Do You Tip Food Lion To Go? Ultimate Guide


Food Lion to go is one of the most popular grocery convenience stores in the US with a massive turnover of $20b per year.

Its business model involves allowing the customer to order online using the app and website and Food Lion then do the shopping ready for curbside pickup or delivery.

It’s a fantastic option for those with disabilities or limited time to go shopping in-store.

If you’ve recently made an order at Food Lion you might be wondering whether you need to tip for delivery or curbside pickup.

To help you there, we’ve looked into what the customary practice is, how much to tip (should you need to), how much Food Lion workers earn, and much more.

Keep reading to find out…

Do You Tip Food Lion To Go? The Short Answer

It is customary to tip Food Lion delivery drivers when they deliver your groceries. It’s less so when it comes to curbside pickup but we recommend doing so anyway given the relatively low earnings of Food Lion workers.

We’ll cover how much to tip and much more below.

How Much Do Food Lion Employees Earn?

In a survery we conducted with our email list, about 80% of people said that what a worker earns will determine whether and how much they tip.

This makes sense as we generally feel an obligation to help boost a worker’s income if they only take home a modest base pay.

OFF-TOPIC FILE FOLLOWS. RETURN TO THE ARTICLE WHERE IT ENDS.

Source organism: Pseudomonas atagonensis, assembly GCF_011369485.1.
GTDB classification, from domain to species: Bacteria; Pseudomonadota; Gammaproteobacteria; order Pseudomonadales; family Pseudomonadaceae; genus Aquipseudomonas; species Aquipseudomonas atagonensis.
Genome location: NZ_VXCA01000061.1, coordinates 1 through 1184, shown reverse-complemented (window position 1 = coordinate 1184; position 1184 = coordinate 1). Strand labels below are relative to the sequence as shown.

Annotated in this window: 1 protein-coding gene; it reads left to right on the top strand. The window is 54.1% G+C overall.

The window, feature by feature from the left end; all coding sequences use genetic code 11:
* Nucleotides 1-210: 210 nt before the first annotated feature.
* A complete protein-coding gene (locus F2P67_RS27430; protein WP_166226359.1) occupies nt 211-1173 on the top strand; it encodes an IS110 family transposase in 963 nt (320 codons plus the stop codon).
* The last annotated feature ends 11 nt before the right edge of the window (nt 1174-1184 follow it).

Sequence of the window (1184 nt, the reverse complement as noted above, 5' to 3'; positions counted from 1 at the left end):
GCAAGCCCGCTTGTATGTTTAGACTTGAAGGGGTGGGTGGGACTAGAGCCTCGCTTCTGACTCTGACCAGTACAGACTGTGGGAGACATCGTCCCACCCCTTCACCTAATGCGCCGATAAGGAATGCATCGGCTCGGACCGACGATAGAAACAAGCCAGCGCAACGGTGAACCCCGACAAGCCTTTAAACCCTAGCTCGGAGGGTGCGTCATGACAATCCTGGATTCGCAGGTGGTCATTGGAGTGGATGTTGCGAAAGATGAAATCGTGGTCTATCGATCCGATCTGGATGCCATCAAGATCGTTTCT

But what about Food Lion employees?

Well, according to Zippia, the average hourly rate at Food Lion is $13.95 which is close to minimum wage in many states.

However, Food Lion also uses a third party company, namely Instacart, for its home delivery whose workers earn about the same an average of $13.88 per hour.

If we use a 40 hour working week that accounts to only $29,000 per annum.

That’s well below the national median salary in the US which stands at around $50,000.

On that basis we’d say Food Lion employees definitely fall into a category where a tip is justified if salary is a key factor for tipping.

How Much to Tip a Food Lion Delivery Driver?

The going rate in the US is generally 10-20% of the goods or services purchased. This goes up to around 15-20% in restaurants and diners.

It can also be lower in some instances. For example, Kroger automatically applies a 7.2% tip for delivery which suggests to us that figure is seen as adequate by them for their workers.

If you apply the 10-20% figure to a $100 shop, then expect to tip around $10-$20.

However, for some people that will be too much and reducing it to say $5-10 is still adequate.

However, we wouldn’t advise tipping below $2 in most cases as the tip starts to look meaningless.

How Much to Tip Food Lion Curbside Pickup?

food lion curbside pickup lady

Some people will draw the line when it comes to tipping for curbside.

They’ll say; but the worker is only bringing your groceries to your car, does that really warrant a tip?

While that’s one view, it seems slightly unfair given that Food Lion employees earn fairly measly wages on the data we’ve seen so it surely doesn’t hurt to tip even if it’s only curbside and not home delivery.

You might want to reduce your tip for this reason but we’d still encourage you to provide one at, say, $3-10 depending on the size of your order and the bulk of the goods.